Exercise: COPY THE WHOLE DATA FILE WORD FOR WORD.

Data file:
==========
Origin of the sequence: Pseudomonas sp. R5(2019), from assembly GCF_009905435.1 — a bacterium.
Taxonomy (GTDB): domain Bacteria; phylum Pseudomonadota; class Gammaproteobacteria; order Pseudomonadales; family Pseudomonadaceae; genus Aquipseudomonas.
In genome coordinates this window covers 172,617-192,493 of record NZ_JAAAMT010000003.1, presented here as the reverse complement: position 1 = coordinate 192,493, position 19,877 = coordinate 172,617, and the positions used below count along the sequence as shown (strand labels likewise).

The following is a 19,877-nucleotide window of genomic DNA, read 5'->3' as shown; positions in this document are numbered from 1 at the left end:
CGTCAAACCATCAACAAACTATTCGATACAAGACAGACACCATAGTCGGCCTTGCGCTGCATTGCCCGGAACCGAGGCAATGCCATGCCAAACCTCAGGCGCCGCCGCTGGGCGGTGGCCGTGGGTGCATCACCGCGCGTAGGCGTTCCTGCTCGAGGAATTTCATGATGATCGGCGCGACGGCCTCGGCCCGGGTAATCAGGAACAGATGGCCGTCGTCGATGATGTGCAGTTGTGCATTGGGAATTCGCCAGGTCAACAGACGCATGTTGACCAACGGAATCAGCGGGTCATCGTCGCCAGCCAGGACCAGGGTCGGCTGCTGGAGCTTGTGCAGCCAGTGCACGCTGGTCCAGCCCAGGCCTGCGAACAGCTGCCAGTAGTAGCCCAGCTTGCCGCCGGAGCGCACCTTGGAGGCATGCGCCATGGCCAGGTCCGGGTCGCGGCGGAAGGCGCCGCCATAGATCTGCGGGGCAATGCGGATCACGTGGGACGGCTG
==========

Origin of the sequence: Pseudomonas sp. R5(2019), from assembly GCF_009905435.1 — a bacterium.
Taxonomy (GTDB): domain Bacteria; phylum Pseudomonadota; class Gammaproteobacteria; order Pseudomonadales; family Pseudomonadaceae; genus Aquipseudomonas.
In genome coordinates this window covers 172,617-192,493 of record NZ_JAAAMT010000003.1, presented here as the reverse complement: position 1 = coordinate 192,493, position 19,877 = coordinate 172,617, and the positions used below count along the sequence as shown (strand labels likewise).

The following is a 19,877-nucleotide window of genomic DNA, read 5'->3' as shown; positions in this document are numbered from 1 at the left end:
CGTCAAACCATCAACAAACTATTCGATACAAGACAGACACCATAGTCGGCCTTGCGCTGCATTGCCCGGAACCGAGGCAATGCCATGCCAAACCTCAGGCGCCGCCGCTGGGCGGTGGCCGTGGGTGCATCACCGCGCGTAGGCGTTCCTGCTCGAGGAATTTCATGATGATCGGCGCGACGGCCTCGGCCCGGGTAATCAGGAACAGATGGCCGTCGTCGATGATGTGCAGTTGTGCATTGGGAATTCGCCAGGTCAACAGACGCATGTTGACCAACGGAATCAGCGGGTCATCGTCGCCAGCCAGGACCAGGGTCGGCTGCTGGAGCTTGTGCAGCCAGTGCACGCTGGTCCAGCCCAGGCCTGCGAACAGCTGCCAGTAGTAGCCCAGCTTGCCGCCGGAGCGCACCTTGGAGGCATGCGCCATGGCCAGGTCCGGGTCGCGGCGGAAGGCGCCGCCATAGATCTGCGGGGCAATGCGGATCACGTGGGACGGCTG